Now is the time many retailers increase payroll to help deal with the holiday shopping surge and workers who play their cards right could turn a seasonal job into full-time employment.
Last year, retailers added 660,000 jobs, according to the Bureau of Labor Statistics, but John Challenger, chief executive officer of Challenger, Gray & Christmas, Inc., expects 700,000 new jobs created this year.
“Most employers are hiring now for the holiday season,” says Jolynn Cunningham, director of Talent at career website Indeed.com. She cites retail, hospitality and transportation as industries signaling strong growth this season. “It’s been a slow climb out of the recession.”
Even though you’d like full-time work, a part-time position offers flexibility to continue your job search while providing an income, says Cunningham. Recent part-time work is attractive to potential employers and can increase your odds of getting full-time work.
It’s also possible to turn part-time work into a full-time position at the end of the season by proving yourself a hard worker by being dedicated, efficient and responsible. Experts recommend looking for seasonal work in a field that resonates with you to improved performance.
“There are so many amazing holiday jobs—if you love toys or fashion, go get a holiday job but think about the fact that you’re working in the industry that you care about,” says J.T. O'Donnell, a workplace consultant and founder of Careerealism.com. If you believe in the industry, your enthusiasm for the product and brand will show and could help propel you into a permanent job in retail or corporate. “Companies hire people who believe in their products.”
If you’re a student interested in retail, a seasonal job could help your candidacy for corporate jobs with that same or a different retailer after graduation, says Challenger. “If you want to work in retail, it helps if you show you’ve worked at the store level.”
A holiday job can give you a working education about business or crafts but you have to sell it that way, says O'Donnell. “Each job is a stepping stone to where you want to be.” Consider every job a learning experience and leverage that experience to advance your career.
“First and foremost, when it comes to competing for seasonal work or any job, applying early is absolutely vital,” says Heather Huhman, career and workplace expert for Glassdoor.com. About 50% of hires applied during the first week and 75% of hires during the first three weeks, according to StartWire.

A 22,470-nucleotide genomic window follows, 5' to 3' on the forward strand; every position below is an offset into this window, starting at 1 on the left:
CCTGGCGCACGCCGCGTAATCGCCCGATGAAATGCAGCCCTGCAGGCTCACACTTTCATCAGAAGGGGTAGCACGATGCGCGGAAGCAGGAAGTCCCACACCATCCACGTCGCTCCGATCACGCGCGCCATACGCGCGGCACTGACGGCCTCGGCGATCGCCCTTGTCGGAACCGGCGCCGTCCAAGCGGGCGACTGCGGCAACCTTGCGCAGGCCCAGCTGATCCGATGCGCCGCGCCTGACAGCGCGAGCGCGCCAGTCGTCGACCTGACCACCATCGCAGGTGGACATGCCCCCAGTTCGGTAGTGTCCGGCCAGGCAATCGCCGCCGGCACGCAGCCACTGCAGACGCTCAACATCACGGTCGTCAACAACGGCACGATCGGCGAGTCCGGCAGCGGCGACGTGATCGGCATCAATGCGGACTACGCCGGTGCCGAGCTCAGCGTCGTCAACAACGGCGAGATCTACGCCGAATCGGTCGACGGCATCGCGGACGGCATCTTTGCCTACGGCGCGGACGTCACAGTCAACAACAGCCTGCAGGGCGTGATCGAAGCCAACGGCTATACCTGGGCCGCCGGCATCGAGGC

Cunningham warns the competition is stiff with most retail jobs getting 100 applicants for every opening. She suggests tailoring your resume to only include past experience that relates to open positions.
Always research the companies you want to apply to and focus on those that align with your career goals, says Huhman. “If you want to make this part of your next career move, don’t take any job but one where you can see yourself long-term.”
Stand Out from the Crowd
With a saturated job market, you need to make an impression with employers. “You can’t beat face-to-face interaction of going in and asking to speak to a manager,” says Cunningham.
Visit a store near where you live and learn the merchandise, recommends Challenger. “Go early or late when it’s not crazy busy and the manager has time to talk to you. Dress appropriately and mirror how the staff is dressed.”
Ask to meet the store manager and introduce yourself. In-person meetings will make a store manager more comfortable with a hiring decision, according to Challenger. “Show him or her how you come off, that you can connect with customers, are easy to work with and are flexible with your hours.”
When talking to managers, experts suggest asking about the possibility of full-time work after the holidays.
“If you’re looking for a seasonal job because you have bills to pay and are accustomed to earning a different salary, keep your ego in check about the pay otherwise you will lose out,” says Huhman. Be prepared to have frank conversations about why you’re looking for work.
Turn Part Time to Full Time
Retailers use these seasonal jobs as auditions to make better hiring decisions for their permanent staff, according to Challenger. Don’t just do the job but make an effort to get along with your coworkers and boss. “Fit into the organization in a way that makes you a good addition to the community. When you join a company, you never know where you’ll go.”
Once hired for seasonal work, make sure your bosses know you are open to long-term work. “Stores will over hire,” says O'Donnell. Talk with your potential employer about the number of hours per week that you’d like to work.
There’s a wealth of available workers but employers want someone who’s enthusiastic and engaged and not just collecting a paycheck, says Huhman. Switch your mentality as if you’re representing the brand as a full-time employee. “You need to impress the right people and network with everybody—customers, clients, colleagues and managers.”